Make your mind up! The only reason there are so many farmed animals on Earth today is because they are bred to meet a demand. As the demand decreases, fewer animals would be bred. Thus the chances of cows taking over are very slim.

Myth 3: Vegans don’t get enough protein.
Nah.

Myth 4: I only buy British, because that way I know the animals are treated well.
Animal Aid and other animal protection organisations have filmed inside British farms and slaughterhouses. Animal Aid has filmed animals being beaten, burnt with cigarettes and otherwise mistreated in English abattoirs – which included RSPCA Approved, Organic/Soil Association accredited, and non-stun. In farms, we have filmed sick and injured animals being left to suffer, amongst other horrendous scenes. One thing that can be taken from all of these investigations is that there is no humane way to breed and kill animals for products that we do not need.

Myth 5: Oh you’re vegan? You must miss [insert animal product here]?
Not at all. You can now get plant-based alternatives to everything from ice-cream, to cheese, to chicken nuggets and everything in between!


The backyard egg conundrum by Jordan Collins

Jordan is Animal Aid’s Supporter Engagement Officer.

Labels like ‘free range’ and ‘organic’ carry a lot of weight nowadays, especially as awareness of animal welfare as an issue is growing all the time. But these animals can still end up in cramped conditions with only limited access to the outside, and hens are typically sent to slaughter once they are no longer able to produce the amount of eggs demanded of them. You can read more in this previous blog. 

Regardless of the location of the hens from whom you get the eggs, they were bred into existence. And alongside them were bred male laying chicks who do not grow big enough or, fast enough to be considered viable for the meat industry, and neither can they lay eggs. So they are killed – a byproduct of the egg industry, whether the eggs you purchase are organic, free-range or from caged hens.

You may be tempted to try to avoid the entire conundrum altogether by purchasing ‘backyard eggs’, so called because they come from hens who are not necessarily kept for profit purposes, but perhaps as someone’s pet. At first glance, these eggs may seem ideal: they come from happier hens, who may have permanent homes.  And it is likely that these hens lead happier lives than their counterparts who live in cramped cages and overcrowded sheds. But there are some unavoidable factors that must be considered.

Laying hens nowadays have been bred to produce far more eggs than they used to: an average of 300 eggs per year, compared to the 10-20 eggs that their wild ancestors lay. This increased eggproduction takes a demanding toll on their bodies, which can result in calcium depletion, a myriad of reproductive diseases and early death. In order to make up for these lost nutrients, laying hens should have their eggs fed back to them.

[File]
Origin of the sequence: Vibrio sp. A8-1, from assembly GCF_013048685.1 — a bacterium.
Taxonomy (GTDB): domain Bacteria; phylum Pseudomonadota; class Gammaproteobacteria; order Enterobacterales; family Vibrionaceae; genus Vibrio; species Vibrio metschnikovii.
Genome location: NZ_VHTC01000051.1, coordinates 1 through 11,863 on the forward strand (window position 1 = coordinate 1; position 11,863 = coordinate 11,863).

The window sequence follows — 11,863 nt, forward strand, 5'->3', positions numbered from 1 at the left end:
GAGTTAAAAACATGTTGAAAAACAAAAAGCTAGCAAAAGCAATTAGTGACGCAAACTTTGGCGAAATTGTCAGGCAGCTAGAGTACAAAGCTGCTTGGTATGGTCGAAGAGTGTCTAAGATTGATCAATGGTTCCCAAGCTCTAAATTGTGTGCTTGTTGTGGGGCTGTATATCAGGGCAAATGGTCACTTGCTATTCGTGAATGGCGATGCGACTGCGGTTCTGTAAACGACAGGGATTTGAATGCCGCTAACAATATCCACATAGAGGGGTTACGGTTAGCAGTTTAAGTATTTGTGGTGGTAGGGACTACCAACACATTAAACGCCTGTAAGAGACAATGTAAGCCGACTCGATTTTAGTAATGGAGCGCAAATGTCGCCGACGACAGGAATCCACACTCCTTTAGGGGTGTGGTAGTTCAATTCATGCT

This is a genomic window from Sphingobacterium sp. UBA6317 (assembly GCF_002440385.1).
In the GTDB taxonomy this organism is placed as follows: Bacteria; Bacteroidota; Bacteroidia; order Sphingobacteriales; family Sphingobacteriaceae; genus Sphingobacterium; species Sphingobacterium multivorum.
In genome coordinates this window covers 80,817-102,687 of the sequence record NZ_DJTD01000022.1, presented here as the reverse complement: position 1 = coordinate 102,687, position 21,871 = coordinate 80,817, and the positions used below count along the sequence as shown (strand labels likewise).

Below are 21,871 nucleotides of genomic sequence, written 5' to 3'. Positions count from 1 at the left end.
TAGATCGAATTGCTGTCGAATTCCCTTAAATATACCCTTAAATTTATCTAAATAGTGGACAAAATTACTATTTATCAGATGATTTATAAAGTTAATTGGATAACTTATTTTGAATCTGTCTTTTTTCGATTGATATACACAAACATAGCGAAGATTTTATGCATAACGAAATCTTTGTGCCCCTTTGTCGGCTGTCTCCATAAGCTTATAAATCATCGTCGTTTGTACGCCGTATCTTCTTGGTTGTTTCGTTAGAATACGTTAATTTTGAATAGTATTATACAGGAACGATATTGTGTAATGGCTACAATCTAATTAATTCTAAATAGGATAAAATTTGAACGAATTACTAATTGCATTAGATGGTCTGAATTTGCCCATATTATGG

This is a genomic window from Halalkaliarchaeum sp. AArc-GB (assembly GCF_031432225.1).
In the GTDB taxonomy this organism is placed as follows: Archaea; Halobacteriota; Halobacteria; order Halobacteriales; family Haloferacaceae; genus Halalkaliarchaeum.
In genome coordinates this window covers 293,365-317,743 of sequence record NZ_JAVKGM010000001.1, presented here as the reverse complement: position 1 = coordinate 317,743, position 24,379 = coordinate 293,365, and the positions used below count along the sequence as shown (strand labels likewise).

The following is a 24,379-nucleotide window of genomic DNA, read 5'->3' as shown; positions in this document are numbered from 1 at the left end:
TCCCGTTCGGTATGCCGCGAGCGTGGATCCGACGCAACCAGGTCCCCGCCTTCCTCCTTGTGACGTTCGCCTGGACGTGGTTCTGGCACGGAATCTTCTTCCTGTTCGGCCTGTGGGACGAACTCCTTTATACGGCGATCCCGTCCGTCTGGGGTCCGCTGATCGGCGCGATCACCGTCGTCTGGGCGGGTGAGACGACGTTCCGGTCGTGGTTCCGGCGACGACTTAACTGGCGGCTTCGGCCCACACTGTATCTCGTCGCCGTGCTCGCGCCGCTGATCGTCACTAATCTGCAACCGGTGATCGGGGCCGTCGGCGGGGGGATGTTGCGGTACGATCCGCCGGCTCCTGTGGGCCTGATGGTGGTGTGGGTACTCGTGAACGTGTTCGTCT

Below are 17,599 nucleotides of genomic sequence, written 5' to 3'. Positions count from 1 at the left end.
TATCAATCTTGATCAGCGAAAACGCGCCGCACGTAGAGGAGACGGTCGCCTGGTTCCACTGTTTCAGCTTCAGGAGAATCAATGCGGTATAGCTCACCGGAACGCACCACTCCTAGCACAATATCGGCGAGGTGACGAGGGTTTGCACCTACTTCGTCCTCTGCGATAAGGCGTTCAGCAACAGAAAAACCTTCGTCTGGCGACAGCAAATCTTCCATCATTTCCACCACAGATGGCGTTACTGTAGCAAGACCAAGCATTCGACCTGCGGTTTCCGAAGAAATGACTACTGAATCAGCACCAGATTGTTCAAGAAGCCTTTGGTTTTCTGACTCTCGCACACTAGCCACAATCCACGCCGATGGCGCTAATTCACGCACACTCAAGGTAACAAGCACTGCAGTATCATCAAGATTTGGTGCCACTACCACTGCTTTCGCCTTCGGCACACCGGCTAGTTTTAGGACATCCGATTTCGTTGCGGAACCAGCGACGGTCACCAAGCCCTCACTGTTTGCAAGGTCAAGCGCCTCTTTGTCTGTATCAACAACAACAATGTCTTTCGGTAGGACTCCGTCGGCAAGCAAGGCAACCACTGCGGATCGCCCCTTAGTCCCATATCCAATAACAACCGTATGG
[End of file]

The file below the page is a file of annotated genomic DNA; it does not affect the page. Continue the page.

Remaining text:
Ultimately, there is no way to get around the egg conundrum. Instead, try new foods and replace the fats and protein you would get from an egg with nuts, seeds, whole grains and soya products. Added bonus: no bad cholesterol and you’re not purchasing or funding cruelty!

Is palm oil vegan? By Tod Bradbury

Palm oil is quite a controversial topic; whilst it is ‘vegan’ in that that it doesn’t contain any animal products, there are issues involved in its production that we should consider.

Palm oil is often found in ‘processed’ foods – such as biscuits, some peanut butters and margarines.

The environmental implications involved in palm oil production should not be ignored. Vast amounts of rainforests, mostly in South East Asia, are destroyed in order to plant palm oil plantations.

No doubt you will have seen the heart-breaking images of orang-utans and other animals whose homes have been destroyed for palm oil production; and let’s not forget the implications of deforestation on climate change. So it is very clear to see why some people choose to avoid palm oil and products that contain it.

But it is also worth noting that because palm is such a high –yielding crop, if producers were to switch to another oil production, this could result in more of the above effects. Additionally, palm oil is also used in bio-fuel –  half of palm oil imports in the EU are used for bio-fuel, although thankfully the EU has said that it will be phasing out palm-oil use in bio-fuels, with an end to such use by 2020.

The Summer Vegan Pledge exists to share information about plant-based eating, in order to make the transition to veganism easier. Indeed, some may find the idea of removing animal products from one’s diet difficult and ‘restricting’ enough, without having to worry about other products which aren’t of animal origin.